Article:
Possible amoeba in eye leaves woman with crippling condition

A repulsive eye condition has a Chesapeake mom sending out a warning, especially if you wear contacts

CHESAPEAKE, Va (WVEC) – A mother who is dealing with a crippling eye condition wants others to know the importance of eye care.

Sherry McIntyre said the pain started after a trip to a cabin in rural Virginia.

She went to a doctor who told her she had to be treated for something called Acanthamoeba. The CDC defines it as a rare, microscopic, free-living amoeba that can cause severe pain and infections.

“I was literally crawling on the floor in pain,” McIntyre explained. “My biggest fear in the beginning of all of this was going completely blind. I have two beautiful, beautiful girls who I just love with all of my heart and soul.”

Doctors said people whose eyes are most commonly vulnerable to the amoeba are contact wearers like McIntyre.

The mom had to go to two doctors before being treated for the condition, but said she was confused because she keeps her contact lens case clean. 

Then her doctor asked if she had been in contact with well water and something clicked. 

“In May, my husband and I went up and rented a cabin in Shenandoah," said McIntyre. "We’ve been there before. It’s beautiful, but it had well water.”

It's not clear that the mother contracted anything at the cabin, but she said the pain started soon after that trip. She hasn't been outside since the beginning of August.

“It is very painful because the nerves are actively being attacked," said Dr. Eric Crouch, Chief of Ophthalmology at Children's Hospital of The King's Daughters and Professor of Ophthalmology at Eastern Virginia Medical School in Norfolk, Va.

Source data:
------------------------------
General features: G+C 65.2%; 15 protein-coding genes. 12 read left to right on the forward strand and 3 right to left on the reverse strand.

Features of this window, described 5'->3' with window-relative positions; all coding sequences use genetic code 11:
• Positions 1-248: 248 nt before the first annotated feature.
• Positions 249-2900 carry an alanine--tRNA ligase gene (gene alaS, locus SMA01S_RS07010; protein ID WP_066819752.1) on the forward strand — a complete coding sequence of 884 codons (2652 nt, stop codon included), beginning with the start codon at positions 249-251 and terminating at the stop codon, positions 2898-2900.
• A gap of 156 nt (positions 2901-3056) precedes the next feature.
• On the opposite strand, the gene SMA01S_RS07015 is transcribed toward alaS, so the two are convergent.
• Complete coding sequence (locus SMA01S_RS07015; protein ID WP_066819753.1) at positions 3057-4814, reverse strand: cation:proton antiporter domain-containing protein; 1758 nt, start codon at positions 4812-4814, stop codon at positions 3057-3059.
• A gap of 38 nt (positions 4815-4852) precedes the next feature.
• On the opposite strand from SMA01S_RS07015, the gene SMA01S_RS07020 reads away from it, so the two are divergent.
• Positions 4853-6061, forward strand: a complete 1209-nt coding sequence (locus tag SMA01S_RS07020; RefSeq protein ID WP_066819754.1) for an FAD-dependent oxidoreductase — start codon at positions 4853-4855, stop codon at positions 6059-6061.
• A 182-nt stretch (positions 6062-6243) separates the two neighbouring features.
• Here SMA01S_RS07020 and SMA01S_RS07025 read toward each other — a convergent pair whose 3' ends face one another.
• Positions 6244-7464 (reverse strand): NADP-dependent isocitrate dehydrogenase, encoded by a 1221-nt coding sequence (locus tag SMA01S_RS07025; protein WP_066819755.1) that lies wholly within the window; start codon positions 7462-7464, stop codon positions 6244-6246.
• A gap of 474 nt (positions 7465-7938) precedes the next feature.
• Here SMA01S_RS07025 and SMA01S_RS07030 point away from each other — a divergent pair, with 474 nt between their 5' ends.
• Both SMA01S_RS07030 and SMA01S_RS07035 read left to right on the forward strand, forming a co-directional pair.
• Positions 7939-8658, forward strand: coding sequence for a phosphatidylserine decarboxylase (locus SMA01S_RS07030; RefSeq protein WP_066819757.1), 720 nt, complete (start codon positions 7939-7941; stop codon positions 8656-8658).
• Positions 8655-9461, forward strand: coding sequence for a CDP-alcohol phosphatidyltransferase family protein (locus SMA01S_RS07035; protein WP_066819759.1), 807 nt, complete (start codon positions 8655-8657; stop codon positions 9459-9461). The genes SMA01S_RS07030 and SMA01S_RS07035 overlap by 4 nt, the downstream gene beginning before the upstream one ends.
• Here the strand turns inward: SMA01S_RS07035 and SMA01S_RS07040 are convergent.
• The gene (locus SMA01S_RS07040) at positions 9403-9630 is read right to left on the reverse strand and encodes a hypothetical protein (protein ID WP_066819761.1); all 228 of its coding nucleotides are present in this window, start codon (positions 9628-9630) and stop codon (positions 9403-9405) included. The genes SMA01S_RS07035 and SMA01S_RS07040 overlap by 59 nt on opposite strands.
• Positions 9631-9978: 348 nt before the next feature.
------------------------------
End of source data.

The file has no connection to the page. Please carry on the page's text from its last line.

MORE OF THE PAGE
Crouch explained that you can get the amoeba from standing water and even soil. The best way to prevent the condition is basic contact care. 

“You should not over wear you contact lenses. If your contact lens goes in and it’s uncomfortable, you should take it out," said Crouch. 

Now, McIntyre has to take an eye drop that has a high concentration of chlorine and a long list of others, too.  

She’s sharing her story to warn others to go to the doctor and more importantly follow up with appointments because she didn't at first.

This whole experience has changed her life, but she thinks it will be in a good way.

"Maybe I’ll look back and see that God closed one eye to make me maybe turn the other one inside and look and do some self-reflection," McIntyre said. "And hopefully my girls will learn from this.”

Right now, Mcintyre is unemployed because she had to stop running her business. Through this, she said her marriage has become stronger.

Recovery could last for months, even a year after a cornea transplant.

© 2017 WVEC-TV


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